Abstract 2699: Improved Prediction of Cardiac Events with Assessment of Absolute QT and RR Intervals in Adolescent Patients with the Congenital Long QT Syndrome
Background: The QT interval is most commonly corrected for heart rate (QTc) by using Bazett’s formula. However, heart rate correction formulae have several limitations, particularly at fast or slow heart rates. We hypothesized that combined separate measures of both absolute QT and the RR interval provide better prognostic information for life-threatening cardiac events in long QT syndrome (LQTS) patients than standard QTc formulae.
Methods: The independent contribution of QT and RR (model 1) to the risk of aborted cardiac arrest (ACA) or LQTS-related death during adolescence was assessed in 2,772 LQTS patients enrolled in the International LQTS Registry, and was compared with the risk associated with heart rate corrected QT using the Bazett (model 2) and the Fridericia (model 3) formulae. The Akaike Information Criterion (AIC) was used to determine and compare the fit of each model, with the model with the best fit defined by having the lowest AIC.
Results: Mean (±SD) QT, RR, QTc-Bazett, and QTc-Fridericia were 453 ± 74 msec, 850 ± 200 msec, 494 ± 49 msec, and 480 ± 53, respectively. After adjustment for gender, time-dependent β-blocker therapy, and a history of prior syncope, both the absolute QT duration and the RR interval were shown to contribute independently to outcome: 10 msec increments in QT were significantly associated with a 7% increase in the risk of ACA or death (p<0.001), and 100 msec decrements in RR were associated with a further 43% increase in the risk associated with the QT interval (p<0.001). Thus, model 1, in which both QT and RR were included, was shown to have the best fit, as compared with models 2 and 3 in which QT correction formulae were incorporated (AIC=1792, 1802 and 1810, respectively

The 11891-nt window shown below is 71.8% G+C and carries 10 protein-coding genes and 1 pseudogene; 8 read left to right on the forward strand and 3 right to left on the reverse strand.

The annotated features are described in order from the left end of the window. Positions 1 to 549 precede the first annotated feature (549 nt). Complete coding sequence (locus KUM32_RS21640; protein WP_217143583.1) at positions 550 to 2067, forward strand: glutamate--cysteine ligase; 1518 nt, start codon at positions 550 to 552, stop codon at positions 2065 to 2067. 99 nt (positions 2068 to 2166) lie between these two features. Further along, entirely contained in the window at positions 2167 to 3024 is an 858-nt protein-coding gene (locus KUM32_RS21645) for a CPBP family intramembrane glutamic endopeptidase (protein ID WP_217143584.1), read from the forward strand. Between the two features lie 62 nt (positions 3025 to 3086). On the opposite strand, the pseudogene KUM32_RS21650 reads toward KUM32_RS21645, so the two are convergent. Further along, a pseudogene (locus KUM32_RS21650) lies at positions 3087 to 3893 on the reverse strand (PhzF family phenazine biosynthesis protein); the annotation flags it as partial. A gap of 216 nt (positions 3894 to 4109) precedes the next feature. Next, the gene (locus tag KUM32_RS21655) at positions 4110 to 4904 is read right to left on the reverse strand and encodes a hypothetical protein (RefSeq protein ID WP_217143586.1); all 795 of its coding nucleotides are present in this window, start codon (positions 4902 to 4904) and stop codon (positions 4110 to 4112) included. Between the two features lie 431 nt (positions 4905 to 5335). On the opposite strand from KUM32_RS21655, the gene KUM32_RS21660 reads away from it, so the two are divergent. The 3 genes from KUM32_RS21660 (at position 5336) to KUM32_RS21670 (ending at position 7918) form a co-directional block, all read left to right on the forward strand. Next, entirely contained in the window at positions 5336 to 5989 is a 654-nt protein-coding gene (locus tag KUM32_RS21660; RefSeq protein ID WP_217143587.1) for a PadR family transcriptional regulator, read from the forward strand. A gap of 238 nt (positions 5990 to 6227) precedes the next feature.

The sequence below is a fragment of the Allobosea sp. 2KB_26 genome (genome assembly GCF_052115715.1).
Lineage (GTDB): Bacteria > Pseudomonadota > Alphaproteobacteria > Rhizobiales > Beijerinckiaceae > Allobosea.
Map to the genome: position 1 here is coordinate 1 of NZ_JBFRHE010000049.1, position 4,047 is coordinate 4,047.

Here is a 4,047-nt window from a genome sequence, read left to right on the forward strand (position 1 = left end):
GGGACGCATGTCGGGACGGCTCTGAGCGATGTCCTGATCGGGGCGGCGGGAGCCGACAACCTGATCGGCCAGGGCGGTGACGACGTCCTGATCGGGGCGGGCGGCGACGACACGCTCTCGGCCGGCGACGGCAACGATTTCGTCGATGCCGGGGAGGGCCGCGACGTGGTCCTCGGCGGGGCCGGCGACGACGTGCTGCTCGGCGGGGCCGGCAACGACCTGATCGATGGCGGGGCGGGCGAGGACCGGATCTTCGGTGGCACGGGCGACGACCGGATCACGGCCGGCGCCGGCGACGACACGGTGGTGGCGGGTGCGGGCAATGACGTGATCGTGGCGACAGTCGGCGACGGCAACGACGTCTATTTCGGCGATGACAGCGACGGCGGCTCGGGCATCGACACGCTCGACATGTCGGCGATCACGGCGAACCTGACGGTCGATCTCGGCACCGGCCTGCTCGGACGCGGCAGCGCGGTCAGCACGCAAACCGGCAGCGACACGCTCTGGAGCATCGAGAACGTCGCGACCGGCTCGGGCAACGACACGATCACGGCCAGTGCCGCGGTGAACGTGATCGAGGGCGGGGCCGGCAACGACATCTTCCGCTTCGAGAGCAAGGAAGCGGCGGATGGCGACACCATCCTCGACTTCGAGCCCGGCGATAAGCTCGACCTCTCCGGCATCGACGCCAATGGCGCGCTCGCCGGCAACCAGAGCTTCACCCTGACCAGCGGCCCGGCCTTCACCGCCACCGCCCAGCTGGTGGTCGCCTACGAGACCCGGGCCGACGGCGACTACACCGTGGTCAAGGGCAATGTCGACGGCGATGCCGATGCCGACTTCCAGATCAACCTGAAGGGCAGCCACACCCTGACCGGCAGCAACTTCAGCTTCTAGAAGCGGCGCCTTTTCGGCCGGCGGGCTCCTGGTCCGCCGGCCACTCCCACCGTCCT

Conclusions: The prognostic information obtained from analysis of both absolute QT and RR is superior to that obtained through QT correction for heart rate. We suggest that risk assessment in LQTS patients is improved by using absolute QT and RR intervals rather than standard heart-rate correction formulae.